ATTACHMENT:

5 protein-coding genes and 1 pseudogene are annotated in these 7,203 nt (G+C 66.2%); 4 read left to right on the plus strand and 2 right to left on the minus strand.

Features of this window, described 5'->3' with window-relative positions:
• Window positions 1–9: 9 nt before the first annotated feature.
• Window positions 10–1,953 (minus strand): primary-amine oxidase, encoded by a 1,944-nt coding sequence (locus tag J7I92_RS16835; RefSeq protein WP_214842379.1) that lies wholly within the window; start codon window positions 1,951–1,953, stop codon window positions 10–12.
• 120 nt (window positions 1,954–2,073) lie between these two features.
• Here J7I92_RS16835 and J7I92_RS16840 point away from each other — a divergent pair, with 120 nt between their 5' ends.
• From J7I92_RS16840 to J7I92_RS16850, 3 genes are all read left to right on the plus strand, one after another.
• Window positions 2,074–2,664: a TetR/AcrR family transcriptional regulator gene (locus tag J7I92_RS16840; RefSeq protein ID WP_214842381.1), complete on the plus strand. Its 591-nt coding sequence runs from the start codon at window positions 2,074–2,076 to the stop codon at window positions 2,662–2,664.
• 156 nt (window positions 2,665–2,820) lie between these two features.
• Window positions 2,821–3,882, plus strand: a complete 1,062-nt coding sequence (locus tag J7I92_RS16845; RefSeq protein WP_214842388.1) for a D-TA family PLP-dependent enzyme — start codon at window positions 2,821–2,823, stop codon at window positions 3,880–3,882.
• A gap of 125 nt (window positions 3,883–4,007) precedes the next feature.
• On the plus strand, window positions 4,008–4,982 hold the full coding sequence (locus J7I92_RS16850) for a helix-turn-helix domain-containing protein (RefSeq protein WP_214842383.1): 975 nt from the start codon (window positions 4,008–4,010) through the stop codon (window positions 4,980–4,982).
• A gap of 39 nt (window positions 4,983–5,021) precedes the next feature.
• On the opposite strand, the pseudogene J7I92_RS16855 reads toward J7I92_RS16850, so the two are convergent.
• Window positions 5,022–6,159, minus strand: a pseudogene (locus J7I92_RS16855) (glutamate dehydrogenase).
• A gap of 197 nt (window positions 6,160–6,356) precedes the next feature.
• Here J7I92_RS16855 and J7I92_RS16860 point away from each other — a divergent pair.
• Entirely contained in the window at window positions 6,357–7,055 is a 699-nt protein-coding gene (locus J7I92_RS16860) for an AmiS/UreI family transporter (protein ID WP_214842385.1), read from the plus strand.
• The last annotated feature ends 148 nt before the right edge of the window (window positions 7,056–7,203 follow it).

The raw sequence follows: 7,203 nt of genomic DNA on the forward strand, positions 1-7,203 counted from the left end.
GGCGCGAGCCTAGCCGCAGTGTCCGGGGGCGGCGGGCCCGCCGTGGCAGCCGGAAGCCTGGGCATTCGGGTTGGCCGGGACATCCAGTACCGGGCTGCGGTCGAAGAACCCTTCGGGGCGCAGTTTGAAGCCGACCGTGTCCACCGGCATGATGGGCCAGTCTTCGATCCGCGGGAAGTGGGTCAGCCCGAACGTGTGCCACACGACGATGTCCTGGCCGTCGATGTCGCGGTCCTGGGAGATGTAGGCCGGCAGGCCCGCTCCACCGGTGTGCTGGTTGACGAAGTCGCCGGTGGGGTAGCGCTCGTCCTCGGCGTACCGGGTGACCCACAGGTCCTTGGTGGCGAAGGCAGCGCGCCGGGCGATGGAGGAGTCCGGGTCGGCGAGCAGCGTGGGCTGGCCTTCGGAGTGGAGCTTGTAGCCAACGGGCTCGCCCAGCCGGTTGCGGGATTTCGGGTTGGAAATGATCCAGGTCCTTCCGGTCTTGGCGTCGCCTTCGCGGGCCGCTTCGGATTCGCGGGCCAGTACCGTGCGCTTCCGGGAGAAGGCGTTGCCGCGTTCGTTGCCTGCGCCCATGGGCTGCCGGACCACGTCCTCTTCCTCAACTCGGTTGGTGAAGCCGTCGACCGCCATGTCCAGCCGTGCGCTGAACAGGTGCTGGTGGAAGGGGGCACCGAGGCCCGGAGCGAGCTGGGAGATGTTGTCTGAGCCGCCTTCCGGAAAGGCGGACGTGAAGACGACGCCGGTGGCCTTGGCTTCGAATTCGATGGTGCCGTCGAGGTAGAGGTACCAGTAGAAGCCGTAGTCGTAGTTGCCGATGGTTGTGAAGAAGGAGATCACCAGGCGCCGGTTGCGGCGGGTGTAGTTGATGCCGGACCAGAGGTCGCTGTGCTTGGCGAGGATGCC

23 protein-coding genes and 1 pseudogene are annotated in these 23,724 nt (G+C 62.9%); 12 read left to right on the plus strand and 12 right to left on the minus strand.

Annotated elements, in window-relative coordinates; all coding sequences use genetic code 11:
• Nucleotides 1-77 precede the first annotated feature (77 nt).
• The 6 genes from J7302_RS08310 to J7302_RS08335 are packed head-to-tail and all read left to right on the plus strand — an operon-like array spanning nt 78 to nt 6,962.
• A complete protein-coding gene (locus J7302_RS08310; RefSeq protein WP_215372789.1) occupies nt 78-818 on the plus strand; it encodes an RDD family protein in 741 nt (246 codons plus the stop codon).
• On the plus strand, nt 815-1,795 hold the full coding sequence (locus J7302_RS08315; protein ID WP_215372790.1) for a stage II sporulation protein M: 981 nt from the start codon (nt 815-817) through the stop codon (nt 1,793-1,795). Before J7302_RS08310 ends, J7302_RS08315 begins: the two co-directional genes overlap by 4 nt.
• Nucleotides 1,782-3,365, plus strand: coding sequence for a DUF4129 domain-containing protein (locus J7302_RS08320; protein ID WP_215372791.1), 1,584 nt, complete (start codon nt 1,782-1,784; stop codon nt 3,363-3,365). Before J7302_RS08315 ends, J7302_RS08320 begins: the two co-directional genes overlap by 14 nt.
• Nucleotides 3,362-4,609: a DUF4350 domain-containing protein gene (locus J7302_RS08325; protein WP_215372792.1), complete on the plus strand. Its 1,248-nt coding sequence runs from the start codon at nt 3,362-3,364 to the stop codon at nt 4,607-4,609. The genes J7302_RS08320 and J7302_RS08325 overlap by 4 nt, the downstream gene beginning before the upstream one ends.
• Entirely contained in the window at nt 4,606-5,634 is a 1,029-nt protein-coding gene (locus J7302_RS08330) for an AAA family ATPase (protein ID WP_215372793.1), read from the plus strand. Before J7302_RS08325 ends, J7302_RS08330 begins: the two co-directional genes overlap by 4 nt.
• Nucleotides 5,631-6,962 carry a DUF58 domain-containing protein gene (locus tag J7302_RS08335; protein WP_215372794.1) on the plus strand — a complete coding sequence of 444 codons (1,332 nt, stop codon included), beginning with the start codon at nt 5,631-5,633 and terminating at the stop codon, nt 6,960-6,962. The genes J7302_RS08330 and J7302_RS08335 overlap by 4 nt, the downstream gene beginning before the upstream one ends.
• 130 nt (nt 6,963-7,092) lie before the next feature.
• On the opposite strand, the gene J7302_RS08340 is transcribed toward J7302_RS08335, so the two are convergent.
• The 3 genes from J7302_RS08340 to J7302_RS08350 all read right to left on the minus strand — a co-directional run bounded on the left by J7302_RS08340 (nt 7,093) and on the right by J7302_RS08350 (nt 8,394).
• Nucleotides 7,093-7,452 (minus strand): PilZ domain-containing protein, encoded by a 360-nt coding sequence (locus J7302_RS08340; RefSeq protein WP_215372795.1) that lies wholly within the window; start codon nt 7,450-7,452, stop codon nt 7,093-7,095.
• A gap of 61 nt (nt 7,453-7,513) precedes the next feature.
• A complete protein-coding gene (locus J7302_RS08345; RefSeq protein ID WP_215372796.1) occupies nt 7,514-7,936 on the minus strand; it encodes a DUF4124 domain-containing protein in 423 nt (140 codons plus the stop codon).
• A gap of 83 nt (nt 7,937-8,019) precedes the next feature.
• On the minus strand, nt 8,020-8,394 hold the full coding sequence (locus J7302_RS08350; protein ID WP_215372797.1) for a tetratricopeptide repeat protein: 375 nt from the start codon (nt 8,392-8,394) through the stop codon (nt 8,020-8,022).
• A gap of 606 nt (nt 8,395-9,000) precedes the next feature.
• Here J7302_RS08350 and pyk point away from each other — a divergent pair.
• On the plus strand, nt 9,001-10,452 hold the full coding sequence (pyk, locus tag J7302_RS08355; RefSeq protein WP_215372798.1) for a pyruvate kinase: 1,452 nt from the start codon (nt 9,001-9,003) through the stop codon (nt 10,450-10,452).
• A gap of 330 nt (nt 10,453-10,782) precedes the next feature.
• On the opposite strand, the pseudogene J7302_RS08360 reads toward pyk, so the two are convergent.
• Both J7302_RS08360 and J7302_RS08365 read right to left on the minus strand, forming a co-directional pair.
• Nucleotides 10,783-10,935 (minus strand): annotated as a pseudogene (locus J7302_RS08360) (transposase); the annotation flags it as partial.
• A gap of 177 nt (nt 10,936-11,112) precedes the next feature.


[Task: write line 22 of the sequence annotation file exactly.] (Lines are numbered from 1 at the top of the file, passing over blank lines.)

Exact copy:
23 protein-coding genes and 1 pseudogene are annotated in these 23,724 nt (G+C 62.9%); 12 read left to right on the plus strand and 12 right to left on the minus strand.